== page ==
Friends of West Bradford man Simon Halliday (49), who died after getting trapped in a flooded cave during a diving expedition, have spoken of his absolute dedication to running, fitness and endurance.
The body of the father-of-two, who completed some of the toughest, hardest races in the fell running calendar, was pulled from a cave at Lancaster Hole, near Kirkby Lonsdale - one of England's largest underground networks - in the early hours of Sunday morning after a 10-hour search operation.
The 49-year-old, a member of Clayton-Le-Moors Harriers who "was always keen to seek out and conquer the next challenge, lived with his wife Toni, son Connor and daughter Isabella and was visiting Casterton Fell on a cave diving trip when he tragically died.
Cumbria police called The Cave Rescue Organisation (CRO) after reports a man had not returned from Lancaster Hole. A huge search operation, involving 40 rescuers from the CRO and members of the Cave Diving Group (CDG) was undertaken after the call from Cumbria police.
Simon's untimely death has shocked and saddened his loved ones, friends and well-wishers from across East Lancashire. Clayton Harriers, one of the areas largest running clubs, has also paid tribute saying he took to fell running "like a duck to water".
A spokesman said: "Simon brought his infectious enthusiasm to Clayton-Le-Moors Harriers in January 2004. He was already an established and highly competent caver, but was keen to improve his fitness and endurance. Referring to himself as 'a fat caver often found at the bar', he took to fell running like a duck to water and was always keen to seek out and conquer the
next challenge. He transformed his fitness and completed some of the toughest, hardest races in the fell running calendar, including the Yorkshire Three Peaks, Langdale, Borrowdale, Wasdale, the Bens of Jura and Old County Tops with relative ease. A willing group of Clayton runners joined Simon’s Lake District training regime which became focused on tackling the famous Bob Graham Round, BGR, (72 miles, 42 summits, 29,000 feet of climbing and descending in less than 24 hours). This was a challenge that Clayton-Le-Moors Harriers has a long and proud tradition in. In May 2007, Simon supported by his team, duly completed a summer round in weather and circumstances that were quite challenging on the day. Not content with that, Simon announced that he was going to attempt another BGR in the cold and darkness of winter, hoping to be only the 10th person to do so. So, on December 22nd, 2007, (the shortest day of the year) the team was mustered again and an epic run began. The weather was challenging from the outset with ice, snow, and mist making progress difficult. At halfway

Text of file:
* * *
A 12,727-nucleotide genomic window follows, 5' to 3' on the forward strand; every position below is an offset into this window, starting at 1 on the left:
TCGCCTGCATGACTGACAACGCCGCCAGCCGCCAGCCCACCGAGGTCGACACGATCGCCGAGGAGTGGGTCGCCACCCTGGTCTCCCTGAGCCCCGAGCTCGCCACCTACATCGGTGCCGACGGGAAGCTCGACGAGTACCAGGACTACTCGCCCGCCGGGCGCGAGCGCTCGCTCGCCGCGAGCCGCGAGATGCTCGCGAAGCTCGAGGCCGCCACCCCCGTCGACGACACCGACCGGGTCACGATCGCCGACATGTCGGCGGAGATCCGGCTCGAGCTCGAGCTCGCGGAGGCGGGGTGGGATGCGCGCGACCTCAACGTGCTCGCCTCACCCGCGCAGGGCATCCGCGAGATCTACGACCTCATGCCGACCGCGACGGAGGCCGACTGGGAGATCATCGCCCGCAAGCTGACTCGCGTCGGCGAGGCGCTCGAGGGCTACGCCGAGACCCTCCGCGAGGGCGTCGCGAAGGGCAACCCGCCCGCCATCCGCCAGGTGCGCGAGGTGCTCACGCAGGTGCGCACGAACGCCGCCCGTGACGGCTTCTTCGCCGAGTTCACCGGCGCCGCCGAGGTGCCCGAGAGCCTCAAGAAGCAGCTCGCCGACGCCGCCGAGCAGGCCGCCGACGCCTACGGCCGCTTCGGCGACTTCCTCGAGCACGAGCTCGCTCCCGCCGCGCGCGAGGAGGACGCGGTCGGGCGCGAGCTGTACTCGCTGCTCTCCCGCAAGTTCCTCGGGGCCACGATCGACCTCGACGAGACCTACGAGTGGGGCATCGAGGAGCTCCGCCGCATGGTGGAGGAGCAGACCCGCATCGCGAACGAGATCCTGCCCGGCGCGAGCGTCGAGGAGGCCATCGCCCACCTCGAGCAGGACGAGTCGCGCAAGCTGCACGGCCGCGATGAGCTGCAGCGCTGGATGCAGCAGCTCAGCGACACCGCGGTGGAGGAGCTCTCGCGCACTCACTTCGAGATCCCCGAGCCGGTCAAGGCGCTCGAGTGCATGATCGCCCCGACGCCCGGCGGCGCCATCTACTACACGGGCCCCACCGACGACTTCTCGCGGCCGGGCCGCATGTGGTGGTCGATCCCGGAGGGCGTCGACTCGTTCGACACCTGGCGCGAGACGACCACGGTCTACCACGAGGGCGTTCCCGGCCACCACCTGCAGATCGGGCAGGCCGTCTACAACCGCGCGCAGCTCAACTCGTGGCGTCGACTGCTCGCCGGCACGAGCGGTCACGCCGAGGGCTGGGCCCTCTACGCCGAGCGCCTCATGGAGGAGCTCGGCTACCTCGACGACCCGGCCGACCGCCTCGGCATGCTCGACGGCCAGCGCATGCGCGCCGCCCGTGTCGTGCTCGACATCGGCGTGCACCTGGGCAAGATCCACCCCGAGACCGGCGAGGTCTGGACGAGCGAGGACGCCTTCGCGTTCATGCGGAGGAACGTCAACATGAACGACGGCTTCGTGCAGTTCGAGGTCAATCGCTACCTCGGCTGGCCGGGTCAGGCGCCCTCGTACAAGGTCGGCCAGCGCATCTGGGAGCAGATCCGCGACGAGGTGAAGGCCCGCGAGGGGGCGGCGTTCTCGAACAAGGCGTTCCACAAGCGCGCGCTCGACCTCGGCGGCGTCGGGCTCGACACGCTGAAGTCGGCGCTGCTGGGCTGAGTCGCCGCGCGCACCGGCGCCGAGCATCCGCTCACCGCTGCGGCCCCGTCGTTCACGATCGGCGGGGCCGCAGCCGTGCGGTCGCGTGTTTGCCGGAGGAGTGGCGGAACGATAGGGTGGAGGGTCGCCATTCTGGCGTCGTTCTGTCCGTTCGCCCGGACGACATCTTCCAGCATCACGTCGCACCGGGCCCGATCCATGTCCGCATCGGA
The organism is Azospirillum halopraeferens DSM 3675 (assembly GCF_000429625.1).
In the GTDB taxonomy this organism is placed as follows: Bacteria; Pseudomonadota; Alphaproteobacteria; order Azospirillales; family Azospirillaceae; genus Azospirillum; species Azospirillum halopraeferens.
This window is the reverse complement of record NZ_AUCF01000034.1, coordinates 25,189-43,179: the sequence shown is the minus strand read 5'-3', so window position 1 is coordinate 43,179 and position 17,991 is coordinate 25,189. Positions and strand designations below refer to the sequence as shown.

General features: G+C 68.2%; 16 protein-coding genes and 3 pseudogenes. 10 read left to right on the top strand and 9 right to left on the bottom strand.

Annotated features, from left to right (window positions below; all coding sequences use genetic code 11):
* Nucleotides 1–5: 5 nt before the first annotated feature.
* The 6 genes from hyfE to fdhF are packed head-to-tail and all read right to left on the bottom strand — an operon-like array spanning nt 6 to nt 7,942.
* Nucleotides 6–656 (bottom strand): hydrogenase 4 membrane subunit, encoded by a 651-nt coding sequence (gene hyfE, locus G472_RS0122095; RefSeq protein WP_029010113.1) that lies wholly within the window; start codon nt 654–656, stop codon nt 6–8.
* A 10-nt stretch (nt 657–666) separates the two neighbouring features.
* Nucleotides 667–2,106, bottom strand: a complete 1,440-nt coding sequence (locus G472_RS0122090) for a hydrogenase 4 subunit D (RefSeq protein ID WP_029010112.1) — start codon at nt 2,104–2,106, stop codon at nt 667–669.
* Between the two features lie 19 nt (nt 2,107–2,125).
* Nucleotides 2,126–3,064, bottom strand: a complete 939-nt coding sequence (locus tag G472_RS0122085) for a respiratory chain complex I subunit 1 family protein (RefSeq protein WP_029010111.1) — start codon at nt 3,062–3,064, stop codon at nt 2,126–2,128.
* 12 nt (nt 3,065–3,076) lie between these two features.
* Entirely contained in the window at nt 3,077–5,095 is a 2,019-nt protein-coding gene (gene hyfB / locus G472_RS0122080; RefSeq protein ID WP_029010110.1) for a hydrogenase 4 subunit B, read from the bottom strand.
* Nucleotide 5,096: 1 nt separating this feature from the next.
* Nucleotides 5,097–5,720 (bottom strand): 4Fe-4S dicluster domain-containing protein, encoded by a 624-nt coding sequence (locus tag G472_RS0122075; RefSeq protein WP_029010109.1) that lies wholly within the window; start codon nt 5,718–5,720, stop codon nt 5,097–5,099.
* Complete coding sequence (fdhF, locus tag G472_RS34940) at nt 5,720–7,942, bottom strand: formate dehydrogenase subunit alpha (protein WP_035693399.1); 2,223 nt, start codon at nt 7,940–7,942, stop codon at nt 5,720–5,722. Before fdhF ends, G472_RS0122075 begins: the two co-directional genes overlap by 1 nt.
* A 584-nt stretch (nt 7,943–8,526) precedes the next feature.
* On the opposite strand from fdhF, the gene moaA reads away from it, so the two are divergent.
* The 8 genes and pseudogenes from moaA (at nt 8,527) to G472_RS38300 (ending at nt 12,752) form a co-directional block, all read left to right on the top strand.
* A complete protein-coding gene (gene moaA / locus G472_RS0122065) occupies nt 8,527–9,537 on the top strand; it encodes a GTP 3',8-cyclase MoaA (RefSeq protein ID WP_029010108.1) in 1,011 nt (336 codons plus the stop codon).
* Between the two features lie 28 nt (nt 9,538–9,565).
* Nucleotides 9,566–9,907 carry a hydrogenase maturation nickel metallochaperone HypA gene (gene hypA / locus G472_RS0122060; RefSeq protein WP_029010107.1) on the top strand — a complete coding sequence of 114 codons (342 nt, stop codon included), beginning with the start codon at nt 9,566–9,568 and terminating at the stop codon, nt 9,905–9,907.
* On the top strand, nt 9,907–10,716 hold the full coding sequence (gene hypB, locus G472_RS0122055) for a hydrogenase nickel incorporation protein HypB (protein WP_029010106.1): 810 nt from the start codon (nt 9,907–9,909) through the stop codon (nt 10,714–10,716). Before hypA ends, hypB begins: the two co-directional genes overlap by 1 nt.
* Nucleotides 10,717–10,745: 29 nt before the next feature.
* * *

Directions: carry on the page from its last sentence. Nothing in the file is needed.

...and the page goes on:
Simon was some way behind schedule and the consensus was that a successful round could not be achieved. However, Simon thought otherwise. So, over the next dozen hours the
schedule was gradually clawed back and Simon sprinted to the finish at the Moot Hall in Keswick, with three minutes to spare! Simon wrote proudly and passionately of his BG experiences with the 'Clayton BG Machine'. Afterwards, Simon continued to be an active fell runner with Clayton for several years, always seeking out and completing new challenges such as the Three Peaks Yacht race and the Scottish Islands Race. Then gradually other challenges appeared on the horizon and Simon moved on to be a successful Triathlete, Ironman, long distance cyclist and finally a caver again. In his day job he was a master builder and worked in the family business. He always kept in touch with Clayton Harriers and as recently as November last year, had a run with Barley Badgers, Clayton’s Tuesday training night group of headtorch fell runners, of which he was a founder member.
"Whatever Simon turned his attention to he did so 100% and he did it well. He leaves a wife Toni, a son Connor and a daughter Isabella. Our thoughts are with them. Simon will be very fondly remembered and is very sadly missed."